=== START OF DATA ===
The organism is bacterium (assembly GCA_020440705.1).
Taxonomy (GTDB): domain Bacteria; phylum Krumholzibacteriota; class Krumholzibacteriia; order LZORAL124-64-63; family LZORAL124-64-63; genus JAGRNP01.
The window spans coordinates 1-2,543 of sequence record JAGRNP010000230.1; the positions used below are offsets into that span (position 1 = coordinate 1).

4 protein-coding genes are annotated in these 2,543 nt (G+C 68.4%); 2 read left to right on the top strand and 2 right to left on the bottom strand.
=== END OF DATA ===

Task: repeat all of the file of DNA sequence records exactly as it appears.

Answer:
The organism is bacterium (assembly GCA_020440705.1).
Taxonomy (GTDB): domain Bacteria; phylum Krumholzibacteriota; class Krumholzibacteriia; order LZORAL124-64-63; family LZORAL124-64-63; genus JAGRNP01.
The window spans coordinates 1-2,543 of sequence record JAGRNP010000230.1; the positions used below are offsets into that span (position 1 = coordinate 1).

4 protein-coding genes are annotated in these 2,543 nt (G+C 68.4%); 2 read left to right on the top strand and 2 right to left on the bottom strand.